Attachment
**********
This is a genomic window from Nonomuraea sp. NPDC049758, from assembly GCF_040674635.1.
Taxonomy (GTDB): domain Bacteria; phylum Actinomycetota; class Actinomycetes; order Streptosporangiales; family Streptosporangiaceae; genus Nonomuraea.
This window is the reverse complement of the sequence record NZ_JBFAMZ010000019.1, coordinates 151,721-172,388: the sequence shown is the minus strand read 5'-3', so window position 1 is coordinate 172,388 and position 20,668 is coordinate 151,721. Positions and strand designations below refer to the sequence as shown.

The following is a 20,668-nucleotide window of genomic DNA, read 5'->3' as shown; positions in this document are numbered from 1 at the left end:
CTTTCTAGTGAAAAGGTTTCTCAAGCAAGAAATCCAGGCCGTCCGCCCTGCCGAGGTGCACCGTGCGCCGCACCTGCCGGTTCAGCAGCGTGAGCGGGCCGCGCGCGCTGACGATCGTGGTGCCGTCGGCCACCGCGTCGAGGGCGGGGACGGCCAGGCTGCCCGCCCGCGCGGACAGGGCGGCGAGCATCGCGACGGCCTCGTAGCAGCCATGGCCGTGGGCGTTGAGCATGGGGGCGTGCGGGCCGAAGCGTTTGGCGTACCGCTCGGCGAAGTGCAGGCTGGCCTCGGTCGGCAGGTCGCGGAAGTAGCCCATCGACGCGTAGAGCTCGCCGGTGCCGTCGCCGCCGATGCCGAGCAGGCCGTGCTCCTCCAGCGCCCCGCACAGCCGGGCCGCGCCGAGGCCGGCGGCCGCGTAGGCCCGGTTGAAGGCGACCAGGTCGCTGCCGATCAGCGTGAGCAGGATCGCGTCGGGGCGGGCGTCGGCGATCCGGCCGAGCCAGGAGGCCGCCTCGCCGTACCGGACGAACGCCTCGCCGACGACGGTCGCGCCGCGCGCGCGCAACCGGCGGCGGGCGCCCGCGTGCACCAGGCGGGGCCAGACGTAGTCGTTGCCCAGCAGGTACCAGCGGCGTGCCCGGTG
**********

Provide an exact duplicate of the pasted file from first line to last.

This is a genomic window from Nonomuraea sp. NPDC049758, from assembly GCF_040674635.1.
Taxonomy (GTDB): domain Bacteria; phylum Actinomycetota; class Actinomycetes; order Streptosporangiales; family Streptosporangiaceae; genus Nonomuraea.
This window is the reverse complement of the sequence record NZ_JBFAMZ010000019.1, coordinates 151,721-172,388: the sequence shown is the minus strand read 5'-3', so window position 1 is coordinate 172,388 and position 20,668 is coordinate 151,721. Positions and strand designations below refer to the sequence as shown.

The following is a 20,668-nucleotide window of genomic DNA, read 5'->3' as shown; positions in this document are numbered from 1 at the left end:
CTTTCTAGTGAAAAGGTTTCTCAAGCAAGAAATCCAGGCCGTCCGCCCTGCCGAGGTGCACCGTGCGCCGCACCTGCCGGTTCAGCAGCGTGAGCGGGCCGCGCGCGCTGACGATCGTGGTGCCGTCGGCCACCGCGTCGAGGGCGGGGACGGCCAGGCTGCCCGCCCGCGCGGACAGGGCGGCGAGCATCGCGACGGCCTCGTAGCAGCCATGGCCGTGGGCGTTGAGCATGGGGGCGTGCGGGCCGAAGCGTTTGGCGTACCGCTCGGCGAAGTGCAGGCTGGCCTCGGTCGGCAGGTCGCGGAAGTAGCCCATCGACGCGTAGAGCTCGCCGGTGCCGTCGCCGCCGATGCCGAGCAGGCCGTGCTCCTCCAGCGCCCCGCACAGCCGGGCCGCGCCGAGGCCGGCGGCCGCGTAGGCCCGGTTGAAGGCGACCAGGTCGCTGCCGATCAGCGTGAGCAGGATCGCGTCGGGGCGGGCGTCGGCGATCCGGCCGAGCCAGGAGGCCGCCTCGCCGTACCGGACGAACGCCTCGCCGACGACGGTCGCGCCGCGCGCGCGCAACCGGCGGCGGGCGCCCGCGTGCACCAGGCGGGGCCAGACGTAGTCGTTGCCCAGCAGGTACCAGCGGCGTGCCCGGTG